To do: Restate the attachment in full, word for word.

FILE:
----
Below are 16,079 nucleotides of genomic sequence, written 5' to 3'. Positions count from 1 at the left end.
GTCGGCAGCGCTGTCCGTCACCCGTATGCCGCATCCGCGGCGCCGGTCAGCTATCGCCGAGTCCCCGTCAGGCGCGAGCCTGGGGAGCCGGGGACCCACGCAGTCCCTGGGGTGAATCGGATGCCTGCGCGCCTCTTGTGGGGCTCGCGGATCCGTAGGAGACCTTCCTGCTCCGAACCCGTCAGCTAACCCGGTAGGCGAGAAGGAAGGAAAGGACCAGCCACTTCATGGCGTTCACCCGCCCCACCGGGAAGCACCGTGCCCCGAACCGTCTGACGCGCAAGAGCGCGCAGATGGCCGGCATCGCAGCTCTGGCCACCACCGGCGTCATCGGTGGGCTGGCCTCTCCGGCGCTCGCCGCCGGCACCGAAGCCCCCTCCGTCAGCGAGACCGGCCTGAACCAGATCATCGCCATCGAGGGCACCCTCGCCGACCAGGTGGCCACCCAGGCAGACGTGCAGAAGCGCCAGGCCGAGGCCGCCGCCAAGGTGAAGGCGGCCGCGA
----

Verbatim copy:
Below are 16,079 nucleotides of genomic sequence, written 5' to 3'. Positions count from 1 at the left end.
GTCGGCAGCGCTGTCCGTCACCCGTATGCCGCATCCGCGGCGCCGGTCAGCTATCGCCGAGTCCCCGTCAGGCGCGAGCCTGGGGAGCCGGGGACCCACGCAGTCCCTGGGGTGAATCGGATGCCTGCGCGCCTCTTGTGGGGCTCGCGGATCCGTAGGAGACCTTCCTGCTCCGAACCCGTCAGCTAACCCGGTAGGCGAGAAGGAAGGAAAGGACCAGCCACTTCATGGCGTTCACCCGCCCCACCGGGAAGCACCGTGCCCCGAACCGTCTGACGCGCAAGAGCGCGCAGATGGCCGGCATCGCAGCTCTGGCCACCACCGGCGTCATCGGTGGGCTGGCCTCTCCGGCGCTCGCCGCCGGCACCGAAGCCCCCTCCGTCAGCGAGACCGGCCTGAACCAGATCATCGCCATCGAGGGCACCCTCGCCGACCAGGTGGCCACCCAGGCAGACGTGCAGAAGCGCCAGGCCGAGGCCGCCGCCAAGGTGAAGGCGGCCGCGA